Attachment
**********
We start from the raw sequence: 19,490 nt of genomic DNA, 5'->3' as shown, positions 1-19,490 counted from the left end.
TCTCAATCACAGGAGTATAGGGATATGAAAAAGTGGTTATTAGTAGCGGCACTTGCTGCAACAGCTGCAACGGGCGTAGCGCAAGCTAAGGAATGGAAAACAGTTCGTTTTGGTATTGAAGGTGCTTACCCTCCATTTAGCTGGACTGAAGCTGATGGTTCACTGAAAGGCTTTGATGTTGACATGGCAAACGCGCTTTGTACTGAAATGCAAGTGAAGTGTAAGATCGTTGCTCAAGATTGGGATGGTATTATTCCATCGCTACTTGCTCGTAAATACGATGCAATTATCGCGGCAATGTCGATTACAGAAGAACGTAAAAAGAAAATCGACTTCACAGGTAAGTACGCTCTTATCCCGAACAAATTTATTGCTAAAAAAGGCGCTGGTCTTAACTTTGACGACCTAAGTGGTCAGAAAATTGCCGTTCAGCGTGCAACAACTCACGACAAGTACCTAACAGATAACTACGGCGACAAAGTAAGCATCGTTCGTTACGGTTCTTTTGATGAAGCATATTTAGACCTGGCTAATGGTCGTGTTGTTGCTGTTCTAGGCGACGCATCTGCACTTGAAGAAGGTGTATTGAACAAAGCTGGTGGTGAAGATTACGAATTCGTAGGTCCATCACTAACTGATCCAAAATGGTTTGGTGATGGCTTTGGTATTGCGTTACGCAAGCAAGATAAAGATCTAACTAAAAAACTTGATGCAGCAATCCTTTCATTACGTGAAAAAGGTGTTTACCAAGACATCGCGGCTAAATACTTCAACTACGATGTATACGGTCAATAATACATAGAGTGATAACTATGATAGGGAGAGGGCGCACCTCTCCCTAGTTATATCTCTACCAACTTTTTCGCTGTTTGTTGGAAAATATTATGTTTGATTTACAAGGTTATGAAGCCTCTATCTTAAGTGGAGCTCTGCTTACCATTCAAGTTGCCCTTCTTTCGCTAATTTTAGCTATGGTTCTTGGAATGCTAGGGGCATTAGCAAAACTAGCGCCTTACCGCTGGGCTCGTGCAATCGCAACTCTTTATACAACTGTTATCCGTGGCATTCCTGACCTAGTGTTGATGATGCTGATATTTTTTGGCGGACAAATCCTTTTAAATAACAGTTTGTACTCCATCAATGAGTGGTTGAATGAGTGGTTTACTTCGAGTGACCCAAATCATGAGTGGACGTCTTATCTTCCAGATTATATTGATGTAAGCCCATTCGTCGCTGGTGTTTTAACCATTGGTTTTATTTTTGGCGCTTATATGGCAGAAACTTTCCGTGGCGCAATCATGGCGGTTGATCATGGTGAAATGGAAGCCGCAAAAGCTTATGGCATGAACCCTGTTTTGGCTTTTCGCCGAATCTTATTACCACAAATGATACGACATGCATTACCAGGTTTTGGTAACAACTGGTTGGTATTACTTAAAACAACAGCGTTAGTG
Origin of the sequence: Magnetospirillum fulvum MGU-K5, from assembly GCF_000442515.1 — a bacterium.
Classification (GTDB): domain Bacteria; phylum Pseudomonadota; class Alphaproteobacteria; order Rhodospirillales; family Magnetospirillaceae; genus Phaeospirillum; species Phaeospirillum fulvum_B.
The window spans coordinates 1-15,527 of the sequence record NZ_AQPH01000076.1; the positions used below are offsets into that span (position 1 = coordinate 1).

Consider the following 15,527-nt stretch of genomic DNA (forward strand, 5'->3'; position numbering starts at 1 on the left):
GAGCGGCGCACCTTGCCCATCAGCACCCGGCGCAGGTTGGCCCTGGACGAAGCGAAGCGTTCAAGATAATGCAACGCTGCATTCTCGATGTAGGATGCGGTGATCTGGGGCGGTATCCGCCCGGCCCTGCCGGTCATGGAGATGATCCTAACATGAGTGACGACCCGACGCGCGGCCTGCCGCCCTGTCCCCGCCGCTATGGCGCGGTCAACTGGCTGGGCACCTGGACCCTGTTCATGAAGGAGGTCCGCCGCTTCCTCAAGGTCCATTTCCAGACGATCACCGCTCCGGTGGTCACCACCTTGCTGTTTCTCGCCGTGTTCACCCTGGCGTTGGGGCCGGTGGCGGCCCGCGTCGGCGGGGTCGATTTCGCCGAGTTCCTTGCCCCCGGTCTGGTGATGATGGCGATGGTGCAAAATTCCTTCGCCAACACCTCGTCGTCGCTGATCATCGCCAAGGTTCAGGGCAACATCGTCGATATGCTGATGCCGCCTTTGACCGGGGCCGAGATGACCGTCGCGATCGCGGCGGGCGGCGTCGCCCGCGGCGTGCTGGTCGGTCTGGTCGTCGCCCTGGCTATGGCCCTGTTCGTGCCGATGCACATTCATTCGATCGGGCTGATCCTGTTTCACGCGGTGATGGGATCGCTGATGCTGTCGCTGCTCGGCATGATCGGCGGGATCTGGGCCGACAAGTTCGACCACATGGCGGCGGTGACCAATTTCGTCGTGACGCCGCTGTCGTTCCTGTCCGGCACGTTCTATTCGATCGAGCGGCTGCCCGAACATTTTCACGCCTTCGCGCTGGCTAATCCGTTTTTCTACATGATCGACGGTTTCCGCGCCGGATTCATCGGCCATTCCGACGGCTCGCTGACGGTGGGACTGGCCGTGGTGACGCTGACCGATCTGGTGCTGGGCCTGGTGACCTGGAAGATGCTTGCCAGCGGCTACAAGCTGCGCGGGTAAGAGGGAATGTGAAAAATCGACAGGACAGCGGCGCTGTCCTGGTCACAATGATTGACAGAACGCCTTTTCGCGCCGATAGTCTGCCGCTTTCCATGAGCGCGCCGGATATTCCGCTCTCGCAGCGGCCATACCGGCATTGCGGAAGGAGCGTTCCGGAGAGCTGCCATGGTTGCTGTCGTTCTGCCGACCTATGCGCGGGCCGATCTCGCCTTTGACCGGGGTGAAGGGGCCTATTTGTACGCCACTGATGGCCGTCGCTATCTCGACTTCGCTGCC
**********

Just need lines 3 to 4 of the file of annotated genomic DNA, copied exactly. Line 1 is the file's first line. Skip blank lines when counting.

Origin of the sequence: Magnetospirillum fulvum MGU-K5, from assembly GCF_000442515.1 — a bacterium.
Classification (GTDB): domain Bacteria; phylum Pseudomonadota; class Alphaproteobacteria; order Rhodospirillales; family Magnetospirillaceae; genus Phaeospirillum; species Phaeospirillum fulvum_B.